This is where it stops being simple, unfortunately. A deep understanding of the evidence requires a knowledge of advanced physics and calculus, so it is just a plain honest truth that you can’t understand that evidence unless you understand physics and calculus. But you do not need to understand the physics and calculus if you just want to use PEMF. This is the same for using a smart phone or any other advanced technology: If you really want to understand how it works (not an explanation for a child, an explanation for a person who needs to build one that really works) then you need to know physics and calculus. People who tell you otherwise are lying to you because they probably just want your money, there is no short-cut, sorry.


What about periodic change of polarity versus constant varying between above and below the zero line. I don’t know how to express this, but some show a wave function going above to a peak decline to zero the going to maximum negative then rising to zero to going on to maximum, etc. (like a sine wave, but delta or sawtooth or trapezoidal or “square” waves could follow the same pattern). Is there a benefit from having a series of "positive wave forms and then switching to negative wave forms and back. I know periodic changing of frequencies (within an appropriate range. Again I don’t need all the technical calculus and biophysics, but what does your research show?

I actually think this is a very important but highly technical point. The word you are looking for is “bipolarity”.

The important thing for living tissues is balanced bipolar current induction when integrated over a series of pulses delivered over a short period of time. Doing so correctly, which is not easy, results in elimination of net ion flux which can be damaging to tissues and implants.

I discuss it in technical detail in a number of scientific papers. I have been studying it for more than two decades, and you really don’t need to know the details. What you do need to know is:
1- I am aware of it.
2- I have studied it extensively
3- The information is available and understandable if you are a scientist.
4- I have worked it all out, done the math, done the experiments, and it is already engineered into all of our ICES-PEMF products.

The result is that balanced bipolar pulses result in more effective and potentially less harmful tissue stimulation.

Interestingly, and I know this for a fact, balanced bipolar pulses are not included nor accounted for in any scientific way in the other commercial PEMF systems, especially the large, over-powered, highly inefficient “whole body” systems that are currently available. The basic electronic architecture of their pulse generators does not allow the necessary polarity switching.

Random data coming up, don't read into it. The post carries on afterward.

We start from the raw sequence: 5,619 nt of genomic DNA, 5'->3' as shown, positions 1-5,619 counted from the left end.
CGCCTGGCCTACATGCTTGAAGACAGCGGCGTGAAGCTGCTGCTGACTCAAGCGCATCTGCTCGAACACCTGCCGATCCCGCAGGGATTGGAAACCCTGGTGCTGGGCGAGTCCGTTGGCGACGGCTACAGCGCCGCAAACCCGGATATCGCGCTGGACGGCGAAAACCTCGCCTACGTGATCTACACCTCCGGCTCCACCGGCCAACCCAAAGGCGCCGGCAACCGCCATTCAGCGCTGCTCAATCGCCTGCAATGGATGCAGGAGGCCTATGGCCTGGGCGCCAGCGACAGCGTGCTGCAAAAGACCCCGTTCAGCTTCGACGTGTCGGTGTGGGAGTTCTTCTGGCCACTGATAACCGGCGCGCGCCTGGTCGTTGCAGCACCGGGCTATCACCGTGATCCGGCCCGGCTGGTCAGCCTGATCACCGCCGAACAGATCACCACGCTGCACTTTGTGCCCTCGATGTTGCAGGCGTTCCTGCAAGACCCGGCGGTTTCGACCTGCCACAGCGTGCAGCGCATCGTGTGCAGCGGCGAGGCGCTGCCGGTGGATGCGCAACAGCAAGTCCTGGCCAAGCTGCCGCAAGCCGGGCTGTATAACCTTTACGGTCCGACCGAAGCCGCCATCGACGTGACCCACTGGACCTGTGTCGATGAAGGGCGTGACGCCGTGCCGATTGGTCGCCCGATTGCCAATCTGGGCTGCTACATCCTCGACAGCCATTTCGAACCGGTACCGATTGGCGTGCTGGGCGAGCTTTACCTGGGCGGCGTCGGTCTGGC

Thank you for helpful information for the average user (both for the ICES products and about what many higher priced and supposedly more comprehensive and expensive systems are missing).

Q: Is the example with the permanent magnet correct? It should assert a force without the supply of external energy, even if no energy is transferred. Alo when one moves on a permanent magnet (or moves the magnet), only slightly, there should be effects, too -> Bed-Mat made of permanent magnets.


If you move the magnet such that it changes the magnetic flux density at a point, then at that point, by definition dB/dt <> 0

If a point on an object moves through a magnetic field, then also, at that point dB/dt <> 0

I think all practical cases fall into one of the two conditions above (example: move a magnet slightly, or on a bed of permanent magnets)

The only exception to this that I know of off the top of my head would be the Hall Effect on a charge moving in a uniform magnetic field.

To answer this question in detail and comprehensively, I would turn to Maxwell’s Equations plus detailed analysis of the test conditions and thorough challenging of each and every assumption being made as it relates to magnetic field uniformity, et al.

It is probably correct to say that any relative movement between a charge and a magnetic field line results in work being done on the charge (or the other way around if you like).

Whether or not this detail actually has biological effects is a different question.

Based on the research I have done, using the biomarkers I have used, and everything else I have said for the past quarter of a century:

If you employ a series of magnetic pulses that deliver dB/dt in the ranges I have specified, for the durations I have specified, then you will see a range of biological effects that are highly reproducible and of biological significance.

If you do something else, well, then it’s up to you to determine whether it is doing anything or not. I simply cannot test everything everywhere for all possible combinations of every stimulus and every possible effect under all possible conditions everywhere in the universe.

But I can say what I have done, what the effects are, and I can often give some insight into other methods employed by a few different people. But not everyone everywhere for all possibilities.